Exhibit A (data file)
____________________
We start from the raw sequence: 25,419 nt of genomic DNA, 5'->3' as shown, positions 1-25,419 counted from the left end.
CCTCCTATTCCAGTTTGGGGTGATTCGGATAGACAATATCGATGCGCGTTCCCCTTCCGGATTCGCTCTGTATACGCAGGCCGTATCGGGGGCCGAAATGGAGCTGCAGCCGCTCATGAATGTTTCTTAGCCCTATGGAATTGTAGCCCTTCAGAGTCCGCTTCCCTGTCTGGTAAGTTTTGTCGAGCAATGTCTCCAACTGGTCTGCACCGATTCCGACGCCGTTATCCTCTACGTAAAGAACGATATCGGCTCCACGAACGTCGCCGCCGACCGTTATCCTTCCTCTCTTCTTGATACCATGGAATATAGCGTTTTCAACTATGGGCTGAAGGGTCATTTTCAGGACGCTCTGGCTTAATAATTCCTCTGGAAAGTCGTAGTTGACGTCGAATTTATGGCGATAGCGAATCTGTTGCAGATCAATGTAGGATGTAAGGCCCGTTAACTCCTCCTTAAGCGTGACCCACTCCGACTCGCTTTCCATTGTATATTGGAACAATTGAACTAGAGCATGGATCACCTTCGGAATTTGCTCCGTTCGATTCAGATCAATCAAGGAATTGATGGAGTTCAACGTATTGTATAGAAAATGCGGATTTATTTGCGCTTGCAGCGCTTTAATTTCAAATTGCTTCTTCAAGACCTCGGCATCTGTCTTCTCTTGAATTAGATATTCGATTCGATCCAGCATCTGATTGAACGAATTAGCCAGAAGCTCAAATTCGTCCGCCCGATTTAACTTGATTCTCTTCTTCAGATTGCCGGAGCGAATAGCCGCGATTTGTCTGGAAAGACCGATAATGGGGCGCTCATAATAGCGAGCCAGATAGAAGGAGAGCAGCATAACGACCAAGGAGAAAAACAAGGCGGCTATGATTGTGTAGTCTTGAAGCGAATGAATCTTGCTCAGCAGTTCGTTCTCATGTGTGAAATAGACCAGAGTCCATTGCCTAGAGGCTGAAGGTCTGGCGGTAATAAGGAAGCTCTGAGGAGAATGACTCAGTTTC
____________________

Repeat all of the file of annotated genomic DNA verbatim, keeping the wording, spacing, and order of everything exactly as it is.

We start from the raw sequence: 25,419 nt of genomic DNA, 5'->3' as shown, positions 1-25,419 counted from the left end.
CCTCCTATTCCAGTTTGGGGTGATTCGGATAGACAATATCGATGCGCGTTCCCCTTCCGGATTCGCTCTGTATACGCAGGCCGTATCGGGGGCCGAAATGGAGCTGCAGCCGCTCATGAATGTTTCTTAGCCCTATGGAATTGTAGCCCTTCAGAGTCCGCTTCCCTGTCTGGTAAGTTTTGTCGAGCAATGTCTCCAACTGGTCTGCACCGATTCCGACGCCGTTATCCTCTACGTAAAGAACGATATCGGCTCCACGAACGTCGCCGCCGACCGTTATCCTTCCTCTCTTCTTGATACCATGGAATATAGCGTTTTCAACTATGGGCTGAAGGGTCATTTTCAGGACGCTCTGGCTTAATAATTCCTCTGGAAAGTCGTAGTTGACGTCGAATTTATGGCGATAGCGAATCTGTTGCAGATCAATGTAGGATGTAAGGCCCGTTAACTCCTCCTTAAGCGTGACCCACTCCGACTCGCTTTCCATTGTATATTGGAACAATTGAACTAGAGCATGGATCACCTTCGGAATTTGCTCCGTTCGATTCAGATCAATCAAGGAATTGATGGAGTTCAACGTATTGTATAGAAAATGCGGATTTATTTGCGCTTGCAGCGCTTTAATTTCAAATTGCTTCTTCAAGACCTCGGCATCTGTCTTCTCTTGAATTAGATATTCGATTCGATCCAGCATCTGATTGAACGAATTAGCCAGAAGCTCAAATTCGTCCGCCCGATTTAACTTGATTCTCTTCTTCAGATTGCCGGAGCGAATAGCCGCGATTTGTCTGGAAAGACCGATAATGGGGCGCTCATAATAGCGAGCCAGATAGAAGGAGAGCAGCATAACGACCAAGGAGAAAAACAAGGCGGCTATGATTGTGTAGTCTTGAAGCGAATGAATCTTGCTCAGCAGTTCGTTCTCATGTGTGAAATAGACCAGAGTCCATTGCCTAGAGGCTGAAGGTCTGGCGGTAATAAGGAAGCTCTGAGGAGAATGACTCAGTTTC